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Community and Q&A

Unvented roof creaks as sun heats it up in morning

Jim D | Posted in Green Building Techniques on

I’m wondering if there is any way to fix this without pulling the shingles or sheeting.

I built a post and beam house wrapped in 4in EPS foam.  The roof is a hot roof sandwich panel of 7/16 OSB with 4 inch of EPS in the middle. There is no adhesive and I think this is my mistake. We used 6in glavanized screws and hit the rafters underneath. There is spray foam inbetween every sheet of foam and they are pushed tight together. The walls are EIFS stucco and do not make any noises as they heat up.

The stackup from top to bottom:
-architectural asphalt shingles
-synthetic underlayment
-7/16 OSB (spaced 1/8 inch apart from eachother, screwed through to rafters with 6in galv screws)
-4 in EPS foam (held inplace with just a screw or two as the osb was immediately laid ontop next)
-synthetic underlayment (the framing was completed in december and had a few major snows that held off finishing the roof for two months. This was temporary but left inside the assembly)
-7/16 OSB (nailed with 8d nails to the rafters)

The noise is fairly loud and makes a sequence of creaks every few minutes for about two hours in the morning. It also makes a few less lengthy creaks as the sun sets. I believe the noise comes from inbetween the top sheet of OSB and the foam?

I know I only have 4in of foam all around the house and that does not meet code for the ceiling. I have thought about filling the rafter bays with cellulose too. But also, January’s heating bill was only $90. The only heat source is electric radiant wires that heat the slab.  The house has big south facing windows and very limited surface area for the square footage (1500sqft). Adding cellulose insulation in the rafter bays may dampen the noise? But also, reading the article on cathedral ceilings, I know that I cannot have 8in of cellulose under 4in of EPS foam. That will put the condensation point inside the cellulose.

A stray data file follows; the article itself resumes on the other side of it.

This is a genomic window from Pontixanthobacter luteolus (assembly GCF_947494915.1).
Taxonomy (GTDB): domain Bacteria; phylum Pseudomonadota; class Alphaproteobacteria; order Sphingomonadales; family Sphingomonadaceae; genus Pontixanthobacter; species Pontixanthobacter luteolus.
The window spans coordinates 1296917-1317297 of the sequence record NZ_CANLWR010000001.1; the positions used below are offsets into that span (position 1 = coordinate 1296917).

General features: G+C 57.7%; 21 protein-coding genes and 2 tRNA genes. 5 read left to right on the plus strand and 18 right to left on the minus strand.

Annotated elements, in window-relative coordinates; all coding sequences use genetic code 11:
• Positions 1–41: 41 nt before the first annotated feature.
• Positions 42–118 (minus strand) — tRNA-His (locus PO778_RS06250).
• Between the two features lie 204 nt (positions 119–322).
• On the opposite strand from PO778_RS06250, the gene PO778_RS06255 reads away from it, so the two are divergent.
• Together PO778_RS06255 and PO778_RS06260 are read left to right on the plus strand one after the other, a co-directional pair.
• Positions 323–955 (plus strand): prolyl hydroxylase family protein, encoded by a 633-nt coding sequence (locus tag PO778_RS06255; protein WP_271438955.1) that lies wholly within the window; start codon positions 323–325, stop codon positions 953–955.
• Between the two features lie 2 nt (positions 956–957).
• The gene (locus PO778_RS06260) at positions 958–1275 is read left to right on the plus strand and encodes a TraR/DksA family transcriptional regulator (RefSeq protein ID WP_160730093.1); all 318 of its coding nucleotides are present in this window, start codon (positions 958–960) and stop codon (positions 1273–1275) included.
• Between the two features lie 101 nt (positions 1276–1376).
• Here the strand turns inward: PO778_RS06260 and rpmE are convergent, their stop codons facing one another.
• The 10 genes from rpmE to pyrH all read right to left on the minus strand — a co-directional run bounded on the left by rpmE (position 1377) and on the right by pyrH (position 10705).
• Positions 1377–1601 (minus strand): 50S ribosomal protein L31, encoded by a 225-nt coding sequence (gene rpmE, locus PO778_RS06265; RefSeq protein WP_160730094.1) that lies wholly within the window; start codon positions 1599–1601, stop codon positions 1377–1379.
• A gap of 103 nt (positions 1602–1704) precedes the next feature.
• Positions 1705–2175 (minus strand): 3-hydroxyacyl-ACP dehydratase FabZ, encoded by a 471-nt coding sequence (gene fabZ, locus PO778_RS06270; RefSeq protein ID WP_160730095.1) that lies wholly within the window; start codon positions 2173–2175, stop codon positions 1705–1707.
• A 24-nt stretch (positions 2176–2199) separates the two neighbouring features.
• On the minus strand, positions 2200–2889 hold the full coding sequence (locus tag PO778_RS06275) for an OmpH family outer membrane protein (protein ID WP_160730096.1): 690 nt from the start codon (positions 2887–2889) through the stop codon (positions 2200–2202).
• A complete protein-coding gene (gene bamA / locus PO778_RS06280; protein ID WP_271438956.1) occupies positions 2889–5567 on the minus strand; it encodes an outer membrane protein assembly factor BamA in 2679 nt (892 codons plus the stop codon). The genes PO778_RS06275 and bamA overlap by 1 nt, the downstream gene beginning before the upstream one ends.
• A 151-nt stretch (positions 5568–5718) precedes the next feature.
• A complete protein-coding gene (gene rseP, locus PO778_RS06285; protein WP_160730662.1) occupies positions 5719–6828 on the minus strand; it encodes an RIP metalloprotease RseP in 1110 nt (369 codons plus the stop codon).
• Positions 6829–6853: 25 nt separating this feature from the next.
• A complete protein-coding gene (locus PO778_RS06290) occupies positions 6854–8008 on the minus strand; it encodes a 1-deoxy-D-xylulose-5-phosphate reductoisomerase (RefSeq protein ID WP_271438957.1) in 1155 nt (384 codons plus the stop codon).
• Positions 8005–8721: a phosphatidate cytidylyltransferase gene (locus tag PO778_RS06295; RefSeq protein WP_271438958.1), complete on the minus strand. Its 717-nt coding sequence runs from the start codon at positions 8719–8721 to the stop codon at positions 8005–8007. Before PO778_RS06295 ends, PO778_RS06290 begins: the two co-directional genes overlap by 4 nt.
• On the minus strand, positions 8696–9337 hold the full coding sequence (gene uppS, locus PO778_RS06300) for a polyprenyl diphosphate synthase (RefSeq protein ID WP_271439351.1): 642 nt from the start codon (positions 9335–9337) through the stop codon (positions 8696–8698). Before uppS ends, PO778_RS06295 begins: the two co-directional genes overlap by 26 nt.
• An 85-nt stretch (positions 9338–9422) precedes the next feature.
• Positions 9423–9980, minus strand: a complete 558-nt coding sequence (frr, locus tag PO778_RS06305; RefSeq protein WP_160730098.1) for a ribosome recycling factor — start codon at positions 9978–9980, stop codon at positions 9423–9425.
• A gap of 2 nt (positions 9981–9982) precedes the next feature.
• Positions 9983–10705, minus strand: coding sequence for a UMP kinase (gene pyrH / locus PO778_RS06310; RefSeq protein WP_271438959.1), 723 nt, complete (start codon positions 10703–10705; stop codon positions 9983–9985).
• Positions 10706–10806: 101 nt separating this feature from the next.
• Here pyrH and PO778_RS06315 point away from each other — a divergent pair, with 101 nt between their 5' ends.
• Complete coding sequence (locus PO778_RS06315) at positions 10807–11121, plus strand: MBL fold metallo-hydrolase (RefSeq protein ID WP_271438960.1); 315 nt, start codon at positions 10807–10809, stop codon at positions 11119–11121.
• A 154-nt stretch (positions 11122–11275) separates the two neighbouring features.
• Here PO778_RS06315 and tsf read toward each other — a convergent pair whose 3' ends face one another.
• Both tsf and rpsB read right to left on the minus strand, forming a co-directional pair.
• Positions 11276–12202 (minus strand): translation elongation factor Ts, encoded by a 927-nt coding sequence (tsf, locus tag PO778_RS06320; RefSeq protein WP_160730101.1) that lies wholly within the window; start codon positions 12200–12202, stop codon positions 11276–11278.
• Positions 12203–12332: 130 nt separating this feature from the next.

The shingle assembly was abruptly planned. I had been intending to put a metal roof on top of diagonal purlins above the foam but the HOA denied that after the roof was halfway built and I rushed to order shingles instead. I wish I did more research. I’m hoping I can reduce the noise somehow. The roof is only a year old now. I’d rather do a major fix to it when the shingles start to go and I can then put a metal roof on when there is new hoa leadership.

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  1. Expert Member
    Akos | | #1

    You could try painting the shingles with a lighter color. It won't last for long, but should help with the noise.

    Insulation on the inside won't do much for the sound since it is in the structure. Plus if your heating bills are low, there is no financial return for more.

    Unless you are are careful, metal roofs will also have some thermal expansion noise, so it is not a fix all.

  2. Jason S. | | #2


    Were sheathing clips used at panel joints above the foam, like PSCL/PSCA or H-clips or other spacers? Do any areas of the shingles looked buckled at sheathing joints? As you noted the issue is likely above the foam where thermal expansion/contraction stresses would be most extreme. It could also be those stresses being transferred down to the rafters. Hard to pinpoint, but I do know wood-to-foam wouldn't creak. It's wood-to-wood.